A solid all-round performer
The DVO Diamond is a multi-adjustable enduro fork that’s now available with reduced offset. With 35mm legs and big tyre clearance.
It’s one of the heavier forks out there, in part due to the largest internal oil volume. Extra damping fluid should improve the consistency of DH performance though, and also smooth impact response, due to the damper shaft displacing proportionally less oil.
DVO’s unique sealed cartridge uses tuneable shim stacks to metre oil flow, and a bladder design to separate air and oil that compresses during fork travel, rather than expands, like others here.
Volume spacers aren’t used to tune fork progression (you can add oil to the air spring if needed). Instead, DVO relies on balancing the negative spring preload (its O.T.T. feature) and compression damping. This can get a bit complicated, but the benefit is an ideal set up should be achievable for all rider weights and aggression levels.
The Diamond has external high and low-speed compression adjustment (with quirky ’backwards’ orientated dials), and low-speed rebound. Weirdly it also uses 160mm rotor brake mounts that require an adaptor.
The six clicks of low-speed compression are enough to almost lock out the fork, and are easily toggled to stabilise the front end for climbing, or even mucking about on jumps or pump tracks. There’s a broad adjustment range on both high-speed compression and rebound for tuning bump response too.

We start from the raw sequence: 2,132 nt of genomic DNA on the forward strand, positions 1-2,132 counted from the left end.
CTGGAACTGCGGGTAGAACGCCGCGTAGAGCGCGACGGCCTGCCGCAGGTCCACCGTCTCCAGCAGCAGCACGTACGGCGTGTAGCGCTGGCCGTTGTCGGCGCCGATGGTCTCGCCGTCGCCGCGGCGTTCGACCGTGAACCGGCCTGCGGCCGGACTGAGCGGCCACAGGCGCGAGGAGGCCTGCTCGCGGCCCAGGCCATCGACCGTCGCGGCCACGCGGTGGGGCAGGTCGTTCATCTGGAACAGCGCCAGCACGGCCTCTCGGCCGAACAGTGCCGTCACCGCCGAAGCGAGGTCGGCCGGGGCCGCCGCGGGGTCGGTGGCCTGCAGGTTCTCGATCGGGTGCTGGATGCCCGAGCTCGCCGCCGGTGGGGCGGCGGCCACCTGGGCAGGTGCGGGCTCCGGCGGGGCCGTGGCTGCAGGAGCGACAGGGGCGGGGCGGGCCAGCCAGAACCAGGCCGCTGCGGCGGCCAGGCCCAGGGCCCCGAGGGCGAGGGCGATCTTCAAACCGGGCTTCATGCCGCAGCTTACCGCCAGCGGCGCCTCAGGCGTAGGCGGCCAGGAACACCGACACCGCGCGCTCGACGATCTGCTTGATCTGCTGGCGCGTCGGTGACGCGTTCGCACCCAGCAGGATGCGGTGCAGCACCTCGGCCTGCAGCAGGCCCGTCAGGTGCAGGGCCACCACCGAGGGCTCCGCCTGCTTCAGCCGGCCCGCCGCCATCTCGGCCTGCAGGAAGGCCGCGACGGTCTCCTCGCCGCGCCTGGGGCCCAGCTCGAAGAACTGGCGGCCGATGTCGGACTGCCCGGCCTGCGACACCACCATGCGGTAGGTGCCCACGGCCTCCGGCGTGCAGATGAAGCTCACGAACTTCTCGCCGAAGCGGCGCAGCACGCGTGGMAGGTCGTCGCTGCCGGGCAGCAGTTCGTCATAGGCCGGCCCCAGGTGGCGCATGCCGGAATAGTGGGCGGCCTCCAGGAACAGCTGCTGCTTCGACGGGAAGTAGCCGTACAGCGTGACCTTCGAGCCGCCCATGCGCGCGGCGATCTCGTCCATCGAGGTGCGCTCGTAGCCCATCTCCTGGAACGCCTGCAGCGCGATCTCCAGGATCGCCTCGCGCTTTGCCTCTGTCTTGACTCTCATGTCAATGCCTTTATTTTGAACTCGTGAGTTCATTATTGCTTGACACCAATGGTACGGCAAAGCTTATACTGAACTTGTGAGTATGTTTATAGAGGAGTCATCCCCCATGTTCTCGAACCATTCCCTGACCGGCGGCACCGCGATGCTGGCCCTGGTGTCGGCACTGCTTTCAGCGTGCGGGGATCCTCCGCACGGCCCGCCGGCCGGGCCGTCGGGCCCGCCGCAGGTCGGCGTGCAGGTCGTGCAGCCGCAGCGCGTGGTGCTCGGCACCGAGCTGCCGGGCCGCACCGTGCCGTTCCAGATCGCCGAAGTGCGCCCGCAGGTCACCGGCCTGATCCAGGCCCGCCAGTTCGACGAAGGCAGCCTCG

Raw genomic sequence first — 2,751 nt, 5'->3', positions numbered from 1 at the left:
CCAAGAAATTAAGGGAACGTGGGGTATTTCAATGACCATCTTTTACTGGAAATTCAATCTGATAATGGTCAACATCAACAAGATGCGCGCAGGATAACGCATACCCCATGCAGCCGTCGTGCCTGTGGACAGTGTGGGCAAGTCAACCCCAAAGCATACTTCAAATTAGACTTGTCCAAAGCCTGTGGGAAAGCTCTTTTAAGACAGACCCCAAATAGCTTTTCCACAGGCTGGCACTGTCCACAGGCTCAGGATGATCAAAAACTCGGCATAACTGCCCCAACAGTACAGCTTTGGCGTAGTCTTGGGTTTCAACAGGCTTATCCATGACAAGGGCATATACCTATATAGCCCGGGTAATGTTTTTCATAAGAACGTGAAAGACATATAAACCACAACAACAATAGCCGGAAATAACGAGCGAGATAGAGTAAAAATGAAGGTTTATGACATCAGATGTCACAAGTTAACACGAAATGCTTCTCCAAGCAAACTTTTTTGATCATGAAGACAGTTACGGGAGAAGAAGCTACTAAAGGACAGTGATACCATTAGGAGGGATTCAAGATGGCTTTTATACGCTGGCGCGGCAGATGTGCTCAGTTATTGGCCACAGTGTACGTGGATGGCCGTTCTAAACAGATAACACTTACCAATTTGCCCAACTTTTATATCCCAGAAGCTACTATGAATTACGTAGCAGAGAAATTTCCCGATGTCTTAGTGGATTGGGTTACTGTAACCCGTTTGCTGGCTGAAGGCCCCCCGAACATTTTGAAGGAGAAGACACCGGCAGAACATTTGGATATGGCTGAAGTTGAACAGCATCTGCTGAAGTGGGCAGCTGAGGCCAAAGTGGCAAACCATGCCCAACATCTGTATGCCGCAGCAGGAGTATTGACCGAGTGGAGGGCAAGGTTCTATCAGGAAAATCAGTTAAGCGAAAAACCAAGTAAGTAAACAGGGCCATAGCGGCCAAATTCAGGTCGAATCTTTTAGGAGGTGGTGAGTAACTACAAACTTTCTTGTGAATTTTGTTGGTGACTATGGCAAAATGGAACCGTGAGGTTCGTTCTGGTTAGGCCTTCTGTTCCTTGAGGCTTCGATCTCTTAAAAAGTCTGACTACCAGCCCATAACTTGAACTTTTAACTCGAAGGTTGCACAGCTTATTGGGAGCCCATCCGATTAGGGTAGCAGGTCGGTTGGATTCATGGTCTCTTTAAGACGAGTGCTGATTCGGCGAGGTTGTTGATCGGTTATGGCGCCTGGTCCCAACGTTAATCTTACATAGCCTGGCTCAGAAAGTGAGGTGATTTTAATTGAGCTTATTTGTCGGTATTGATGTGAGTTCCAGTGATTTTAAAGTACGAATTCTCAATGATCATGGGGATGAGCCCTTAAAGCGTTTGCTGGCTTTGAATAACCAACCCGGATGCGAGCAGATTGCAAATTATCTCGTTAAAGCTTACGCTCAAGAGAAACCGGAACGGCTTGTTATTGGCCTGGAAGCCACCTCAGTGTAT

After plenty of experimentation with the set-up, we ran the Off The Top adjuster deeper into its wide-range for more initial stroke sensitivity. This literally sucks the Diamond into the first third of travel for bump-tracing suppleness, but also eats into overall useable travel, so the front end rides lower.
With the wheel glued to the floor, the Diamond can feel incredibly smooth tracking undulations and rounded holes, and is really confident and composed pin-balling through high-speed holes and rock gardens. It doesn’t lurch, shake or wildly oscillate.
Faced with continuous jagged, fist-sized, hits and square edges, there’s a sharper edge to bump absorption that fatigues hands on the longest runs more than a Fox 36 and RockShox Lyrik though, plus the chassis is significantly heavier than the other forks here; noticeable when lifting the front to manual or switching direction aggressively.
The DVO is solid and calm, but doesn’t quite have the same small bump sensitivity, off-camber grip or vibration reduction of either the new FIT4 damper or RockShox Charger II, and is marginally less comfortable on the roughest tracks.
DVO has a rugged fork with the Diamond. We like the O.T.T. feature and larger oil volume in principal, and it’s a solid all-round performer, but other forks just edge it in terms of comfort and damping finesse on our test tracks, and it’s also heavier and harder to set up for less knowledgeable riders.